Politico

Here's what to know about the Manchin-Schumer tax deal


Democrats may be shocked by the last-minute tax deal announced Wednesday by Sen. Joe Manchin and Majority Leader Chuck Schumer, but it is nevertheless a far cry from the sprawling slate of tax increases they had once hoped to approve.

Gone are ambitious proposals to begin taxing the unrealized capital gains of the uber rich or at least hit them with new surtaxes. Also out is the Treasury Department’s top priority: Tax increases on big corporations needed to bring the U.S. into compliance with a global tax deal.

Even seemingly uncontroversial proposals, like a plan to begin taxing stock buybacks — which had drawn yawns on Wall Street — were deleted.

Out of more than 40 tax increases Democrats had seriously considered, the plan includes just two, according to a summary provided by Manchin’s office — one imposing a new type of minimum tax on big companies, and a plan to get rid of the so-called carried interest loophole, something Democrats have been trying to eliminate for years.

Alongside that is a proposal to beef up IRS enforcement, which budget scorekeepers would also generate savings to the government.

While the fine print has yet to be shared, here are three things to know about the tax agreement:

NEW MINIMUM TAX ON BIG BIZ: The proposal would create a new 15 percent minimum tax on big corporations. Details are still sketchy, but it’s aimed at companies that report big profits to Wall Street but appear to pay little or nothing to the IRS.

“It is commonsense that a domestic corporate minimum tax of 15 percent be applied only to billion-dollar companies,” said Manchin (D-W.Va.).

This proposal has taken a lot of fire from tax experts who view it more as a soundbite for politicians than a serious tax proposal. They say there are legitimate reasons why companies would tell investors one thing and the IRS another, not least of which is companies are required to use different accounting rules when reporting to the Securities and Exchange Commission and to the IRS.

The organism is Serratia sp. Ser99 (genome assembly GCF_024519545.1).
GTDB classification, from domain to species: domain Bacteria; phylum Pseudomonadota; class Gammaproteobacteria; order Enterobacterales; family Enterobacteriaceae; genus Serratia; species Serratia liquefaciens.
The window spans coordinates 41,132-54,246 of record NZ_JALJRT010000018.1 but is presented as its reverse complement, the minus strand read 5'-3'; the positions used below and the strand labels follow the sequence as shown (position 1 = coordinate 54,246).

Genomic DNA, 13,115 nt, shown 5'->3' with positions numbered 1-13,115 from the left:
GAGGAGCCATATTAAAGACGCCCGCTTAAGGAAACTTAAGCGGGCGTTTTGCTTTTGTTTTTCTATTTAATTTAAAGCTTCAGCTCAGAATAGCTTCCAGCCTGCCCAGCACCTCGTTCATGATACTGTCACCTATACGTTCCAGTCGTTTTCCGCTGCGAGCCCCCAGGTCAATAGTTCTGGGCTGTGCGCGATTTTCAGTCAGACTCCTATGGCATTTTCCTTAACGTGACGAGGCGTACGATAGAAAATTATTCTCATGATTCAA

Critics note Congress has tried something like this before, back in the 1980s, and repealed it shortly thereafter.

Democrats were forced to turn to the proposal after Sen. Kyrsten Sinema (D-Ariz.) balked at their original plan to roll back the big cut in the corporate income tax pushed through by Republicans in 2017.

A number of industries have warned the plan would have unintended consequences and have been pleading for exemptions from the tax.

Green energy companies say they would lose writeoffs, undermining efforts to fight climate change. Manufacturers call it a backdoor repeal of popular depreciation deductions. Firms with pensions warn they would be hit, and state governments worry it could make the tax-exempt bonds they use to raise money less attractive.

CARRIED INTEREST: Democrats have been trying to close the so-called carried interest loophole for more than a decade but had been stymied by Wall Street lobbyists and, ironically, Schumer (D-N.Y.).

The much-criticized provision allows private equity firms and other money managers to treat part of their earnings as capital gains, which are subject to a top rate of 20 percent, instead of much higher ordinary income tax rates.

Republicans narrowed this break as part of their 2017 tax cuts, by making it harder to claim, though they too were unable to get rid of it altogether.

The idea of dumping carried interest had been overshadowed by Democrats’ many other more ambitious plans to raise taxes on the rich, and it wouldn’t go nearly as far as their other proposals to dun the well-to-do that fell by the wayside.

But including it will at least allow Democrats to say they’re raising taxes on the rich, and they say it will generate $14 billion in savings to the Treasury.

BOOSTING TAX ENFORCEMENT: Increasing funding for the IRS is meant to bring in money to the federal treasury by giving the agency more muscle to go after unpaid taxes. Exactly how much more is subject to debate, and Democrats got into some big fights with Congress’s official scorekeepers over how much additional revenue they could book.

Manchin’s summary says they’re counting $143 billion in savings, though it’s unclear whether that’s net of their increase in the IRS’s budget, and a Manchin spokesman did not clarify. Regardless, it would be a fraction of the $400 billion the Biden administration had hoped to raise from increasing audits.

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